Omni-benevolent, Omnipotent, and Omniscient


First off, I guess I must be described as a Christian, at least that would be my cultural background.

As a matter of fact though – I have never practised religion, it plays no part in my life, nor my family.

I also have never read the Bible. Most of my knowledge comes from lurking places like this one, reading what is written and applying common sense to the arguments as they are given. I highly thank many of the people of this place for spending their time putting forward their points of view, and spending their time explaining the factual parts. I am pretty sure that among the many lurkers, or people like me who really don’t know enough to even enter a discussion, your efforts, although not always acknowledged are highly appreciated. So yeah – thanks people (of both sides of the coin).

I post this here as it appears that discussions of religion – in this case the Christian one ( I think) often lead to backs and forth more suitable for this forum.

A major issue as I understand it seems to be the problem of evil – as applied to the (commonly described) Christian God.

Having not read the Bible, could someone educate me?

Where exactly is it stated that God is Omni-benevolent, Omnipotent, and Omniscient ?

Is this just an interpretation – or is it explicitly stated?

Excuse my ignorance :slight_smile: And thanks again for your time.

God is not omni-benevolent.

He HATES Amelekites.
(among others)

Pick two.

Has to be the right two. Omnipotent and omniscient doesn’t work either.

Omnipotent includes the ability to switch on the other two as well. So maybe that one should just be left out.

I’ve wondered this as well, the God of the bible is full of limitations. He asks questions. He tortures a guy to see if he’ll squeak. The takes six days to create the universe and needs to rest.

You can be the most powerful thing in the universe without being omnipotent. The Christian desire for an all powerful God is just pathetic playground “I’m unstoppable times infinity!” posturing.

The whole tri-omni thing is one of my pet peeves when it’s brought up by (my fellow) atheists in order to show its logical impossibility.

“Omni-benevolent,” “omniscient” and “omnipotent” are clever catchwords for describing the Judeo-Christian God, but they are just descriptions, not logical predicates postulated by the Bible as axiomatic traits of God’s being. The Bible calls God “almighty” (I forget the Hebrew word), which may have been translated “omnipotent” in the Septuagint, but it clearly doesn’t mean “capable of performing any act describable by human language, however nonsensical.” It clearly means that God is “maxipotent,” that is, that he is the most powerful being in existence, possibly the most powerful being possible. Some passages imply or state that all lesser forces derive their power from his. The Hebrews (and to a lesser extent the authors of the Greek scriptures) weren’t writing philosophical treatises. For the most part, they were writing poetry. Whatever the Hebrew word was for “almighty,” it was close enough for them, without necessarily implying that God can (or can’t) create a rock so heavy he can’t lift it. Since words are defined through usage, not by–well…divine fiat, I think you could very well argue that “most powerful” is a more technically accurate translation of that word anyway. The Bible describes plenty of situations where his power appears limited, or at least inefficient.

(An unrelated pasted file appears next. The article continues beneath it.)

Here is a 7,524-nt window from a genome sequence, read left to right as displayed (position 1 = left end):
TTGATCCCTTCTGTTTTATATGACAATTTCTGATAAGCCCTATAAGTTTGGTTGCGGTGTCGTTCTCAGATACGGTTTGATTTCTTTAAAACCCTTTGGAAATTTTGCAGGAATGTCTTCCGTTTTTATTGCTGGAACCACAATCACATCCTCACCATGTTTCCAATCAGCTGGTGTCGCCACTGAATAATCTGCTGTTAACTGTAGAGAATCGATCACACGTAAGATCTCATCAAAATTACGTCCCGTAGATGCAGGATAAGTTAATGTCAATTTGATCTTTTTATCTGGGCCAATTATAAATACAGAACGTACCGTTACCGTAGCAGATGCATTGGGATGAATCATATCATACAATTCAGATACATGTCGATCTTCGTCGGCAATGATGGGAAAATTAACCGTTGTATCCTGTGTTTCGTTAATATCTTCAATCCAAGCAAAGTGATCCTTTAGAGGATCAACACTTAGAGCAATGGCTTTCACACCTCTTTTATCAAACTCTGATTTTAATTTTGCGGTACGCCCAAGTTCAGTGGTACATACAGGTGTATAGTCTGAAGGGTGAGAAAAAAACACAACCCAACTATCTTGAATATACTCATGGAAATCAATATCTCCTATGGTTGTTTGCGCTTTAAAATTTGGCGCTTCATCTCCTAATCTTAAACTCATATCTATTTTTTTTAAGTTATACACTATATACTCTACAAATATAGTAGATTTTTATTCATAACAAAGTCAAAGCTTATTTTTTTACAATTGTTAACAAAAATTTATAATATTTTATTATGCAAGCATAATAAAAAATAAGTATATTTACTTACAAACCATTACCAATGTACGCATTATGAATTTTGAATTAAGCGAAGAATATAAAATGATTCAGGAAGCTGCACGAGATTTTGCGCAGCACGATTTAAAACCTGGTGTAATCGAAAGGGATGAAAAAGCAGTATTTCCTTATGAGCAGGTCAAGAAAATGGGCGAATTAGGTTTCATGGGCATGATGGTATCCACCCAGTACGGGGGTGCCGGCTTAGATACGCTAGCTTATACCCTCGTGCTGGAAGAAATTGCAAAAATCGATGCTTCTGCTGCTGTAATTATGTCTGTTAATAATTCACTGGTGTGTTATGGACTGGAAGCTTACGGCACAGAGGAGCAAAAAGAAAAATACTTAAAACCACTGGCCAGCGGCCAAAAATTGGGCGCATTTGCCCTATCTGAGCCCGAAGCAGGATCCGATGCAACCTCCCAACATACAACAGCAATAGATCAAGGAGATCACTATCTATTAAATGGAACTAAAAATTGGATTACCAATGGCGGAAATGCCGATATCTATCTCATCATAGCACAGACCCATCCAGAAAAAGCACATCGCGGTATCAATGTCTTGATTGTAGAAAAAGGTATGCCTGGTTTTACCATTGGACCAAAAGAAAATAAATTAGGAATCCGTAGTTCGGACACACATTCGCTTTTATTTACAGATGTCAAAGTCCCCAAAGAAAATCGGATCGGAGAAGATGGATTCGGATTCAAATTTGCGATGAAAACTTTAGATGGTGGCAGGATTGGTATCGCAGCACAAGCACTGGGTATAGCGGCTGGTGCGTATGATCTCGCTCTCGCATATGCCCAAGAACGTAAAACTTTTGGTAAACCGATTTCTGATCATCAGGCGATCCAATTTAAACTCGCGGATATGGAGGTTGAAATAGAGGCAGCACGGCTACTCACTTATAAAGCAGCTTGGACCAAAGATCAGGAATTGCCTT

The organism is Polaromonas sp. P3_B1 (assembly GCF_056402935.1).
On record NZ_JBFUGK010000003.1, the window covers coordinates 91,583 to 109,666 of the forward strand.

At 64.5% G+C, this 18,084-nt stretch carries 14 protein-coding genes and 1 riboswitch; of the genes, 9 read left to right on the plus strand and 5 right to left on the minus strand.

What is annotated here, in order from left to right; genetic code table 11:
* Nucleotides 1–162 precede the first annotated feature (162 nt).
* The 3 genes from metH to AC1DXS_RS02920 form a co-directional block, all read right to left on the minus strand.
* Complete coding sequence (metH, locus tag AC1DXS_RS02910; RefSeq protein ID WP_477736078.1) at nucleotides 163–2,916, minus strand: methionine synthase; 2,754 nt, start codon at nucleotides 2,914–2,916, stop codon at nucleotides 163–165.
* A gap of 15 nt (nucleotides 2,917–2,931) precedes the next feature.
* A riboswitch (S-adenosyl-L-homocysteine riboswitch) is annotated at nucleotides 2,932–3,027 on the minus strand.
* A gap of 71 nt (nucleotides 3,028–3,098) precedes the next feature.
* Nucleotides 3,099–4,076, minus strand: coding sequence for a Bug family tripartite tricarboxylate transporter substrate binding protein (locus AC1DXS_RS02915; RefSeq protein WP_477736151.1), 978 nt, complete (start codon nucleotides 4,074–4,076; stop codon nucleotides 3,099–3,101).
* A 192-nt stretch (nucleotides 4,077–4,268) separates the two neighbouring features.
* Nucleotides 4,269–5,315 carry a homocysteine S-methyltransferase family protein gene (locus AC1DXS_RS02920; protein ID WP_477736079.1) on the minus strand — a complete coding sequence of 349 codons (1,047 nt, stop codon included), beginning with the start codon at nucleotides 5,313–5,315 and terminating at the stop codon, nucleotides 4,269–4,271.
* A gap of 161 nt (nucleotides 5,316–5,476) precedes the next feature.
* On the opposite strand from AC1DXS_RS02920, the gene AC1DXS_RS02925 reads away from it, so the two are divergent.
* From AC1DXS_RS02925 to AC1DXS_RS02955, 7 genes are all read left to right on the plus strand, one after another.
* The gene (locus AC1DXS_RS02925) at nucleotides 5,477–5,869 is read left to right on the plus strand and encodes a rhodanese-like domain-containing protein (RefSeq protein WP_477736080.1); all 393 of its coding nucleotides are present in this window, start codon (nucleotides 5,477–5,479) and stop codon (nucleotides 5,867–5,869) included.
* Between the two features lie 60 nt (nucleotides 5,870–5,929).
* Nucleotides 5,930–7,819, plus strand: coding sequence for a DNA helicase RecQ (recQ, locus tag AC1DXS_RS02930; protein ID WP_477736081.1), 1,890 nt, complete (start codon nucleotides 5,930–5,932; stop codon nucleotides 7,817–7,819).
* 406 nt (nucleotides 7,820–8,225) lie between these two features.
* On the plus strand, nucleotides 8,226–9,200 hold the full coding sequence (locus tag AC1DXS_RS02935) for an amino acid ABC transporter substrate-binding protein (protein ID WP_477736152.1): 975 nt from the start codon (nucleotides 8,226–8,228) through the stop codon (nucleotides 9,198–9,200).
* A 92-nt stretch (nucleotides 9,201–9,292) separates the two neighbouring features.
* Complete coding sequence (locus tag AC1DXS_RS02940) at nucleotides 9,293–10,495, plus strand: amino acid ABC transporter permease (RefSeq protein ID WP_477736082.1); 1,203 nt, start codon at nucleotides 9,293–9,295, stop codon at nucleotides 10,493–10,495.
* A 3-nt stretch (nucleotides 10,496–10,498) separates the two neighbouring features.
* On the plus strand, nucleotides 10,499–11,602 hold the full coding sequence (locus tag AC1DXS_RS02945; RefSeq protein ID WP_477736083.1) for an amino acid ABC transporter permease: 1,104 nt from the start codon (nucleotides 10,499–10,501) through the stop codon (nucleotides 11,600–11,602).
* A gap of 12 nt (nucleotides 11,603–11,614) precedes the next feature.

Likewise for the other two. God is called all-knowing, and is described as knowing the hearts and hearing the thoughts of all people, but that has nothing to do with whether he can perfectly predict the future. He obviously knows more about the future than we do, but there are also times when he seems surprised and frustrated, particularly by humans. In parts of the Prophets he sounds like a frustrated parent who could really use a parenting-skills class. (“I punish you and I punish you, and you still rebel! Nothing works! [Sigh.] I guess I’d better punish you again. Maybe this time you’ll learn how much I love you.”)

Arguably, he knows everything that can be known, but if the future hasn’t happened yet (even for God) and isn’t predetermined then there’s no contradiction in saying that he can’t know it. Yelling at Christians, “But that’s not omniscience! You’re moving the goalposts!” is just silly.

Omni-benevolent is the least biblical of the three. We are told in the NT that “God is love,” but we are also given long lists throughout the Bible of people and things God hates. What exactly “God is love” means, or even can mean, is not at all clear, but it’s almost certainly best not to treat it as a rigorous philosophical definition, since that’s almost certainly not how it was meant.